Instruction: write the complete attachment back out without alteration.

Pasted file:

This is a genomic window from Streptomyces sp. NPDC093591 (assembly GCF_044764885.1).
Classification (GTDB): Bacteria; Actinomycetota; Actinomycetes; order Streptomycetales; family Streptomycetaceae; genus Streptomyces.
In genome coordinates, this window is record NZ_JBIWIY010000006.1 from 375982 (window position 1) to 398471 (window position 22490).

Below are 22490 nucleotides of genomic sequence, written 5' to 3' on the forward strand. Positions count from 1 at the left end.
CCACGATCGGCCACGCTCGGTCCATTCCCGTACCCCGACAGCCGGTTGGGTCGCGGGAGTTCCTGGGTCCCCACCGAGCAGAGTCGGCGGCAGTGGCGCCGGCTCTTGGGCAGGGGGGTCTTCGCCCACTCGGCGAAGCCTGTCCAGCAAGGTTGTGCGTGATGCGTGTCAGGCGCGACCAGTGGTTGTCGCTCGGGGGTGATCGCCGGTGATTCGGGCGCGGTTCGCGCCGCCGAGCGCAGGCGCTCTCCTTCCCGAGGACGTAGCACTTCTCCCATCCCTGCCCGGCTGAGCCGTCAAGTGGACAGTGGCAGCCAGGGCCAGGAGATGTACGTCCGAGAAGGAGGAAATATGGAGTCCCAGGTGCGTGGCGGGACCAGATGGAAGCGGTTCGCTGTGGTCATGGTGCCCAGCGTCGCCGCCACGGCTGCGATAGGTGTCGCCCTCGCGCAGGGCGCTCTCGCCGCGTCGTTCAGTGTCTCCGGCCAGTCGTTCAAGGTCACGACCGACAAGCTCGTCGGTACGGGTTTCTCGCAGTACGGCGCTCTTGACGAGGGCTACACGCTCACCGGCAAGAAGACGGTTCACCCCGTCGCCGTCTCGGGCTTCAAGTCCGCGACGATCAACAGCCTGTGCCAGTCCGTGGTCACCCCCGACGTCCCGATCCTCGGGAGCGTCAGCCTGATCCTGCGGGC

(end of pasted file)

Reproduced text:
This is a genomic window from Streptomyces sp. NPDC093591 (assembly GCF_044764885.1).
Classification (GTDB): Bacteria; Actinomycetota; Actinomycetes; order Streptomycetales; family Streptomycetaceae; genus Streptomyces.
In genome coordinates, this window is record NZ_JBIWIY010000006.1 from 375982 (window position 1) to 398471 (window position 22490).

Below are 22490 nucleotides of genomic sequence, written 5' to 3' on the forward strand. Positions count from 1 at the left end.
CCACGATCGGCCACGCTCGGTCCATTCCCGTACCCCGACAGCCGGTTGGGTCGCGGGAGTTCCTGGGTCCCCACCGAGCAGAGTCGGCGGCAGTGGCGCCGGCTCTTGGGCAGGGGGGTCTTCGCCCACTCGGCGAAGCCTGTCCAGCAAGGTTGTGCGTGATGCGTGTCAGGCGCGACCAGTGGTTGTCGCTCGGGGGTGATCGCCGGTGATTCGGGCGCGGTTCGCGCCGCCGAGCGCAGGCGCTCTCCTTCCCGAGGACGTAGCACTTCTCCCATCCCTGCCCGGCTGAGCCGTCAAGTGGACAGTGGCAGCCAGGGCCAGGAGATGTACGTCCGAGAAGGAGGAAATATGGAGTCCCAGGTGCGTGGCGGGACCAGATGGAAGCGGTTCGCTGTGGTCATGGTGCCCAGCGTCGCCGCCACGGCTGCGATAGGTGTCGCCCTCGCGCAGGGCGCTCTCGCCGCGTCGTTCAGTGTCTCCGGCCAGTCGTTCAAGGTCACGACCGACAAGCTCGTCGGTACGGGTTTCTCGCAGTACGGCGCTCTTGACGAGGGCTACACGCTCACCGGCAAGAAGACGGTTCACCCCGTCGCCGTCTCGGGCTTCAAGTCCGCGACGATCAACAGCCTGTGCCAGTCCGTGGTCACCCCCGACGTCCCGATCCTCGGGAGCGTCAGCCTGATCCTGCGGGC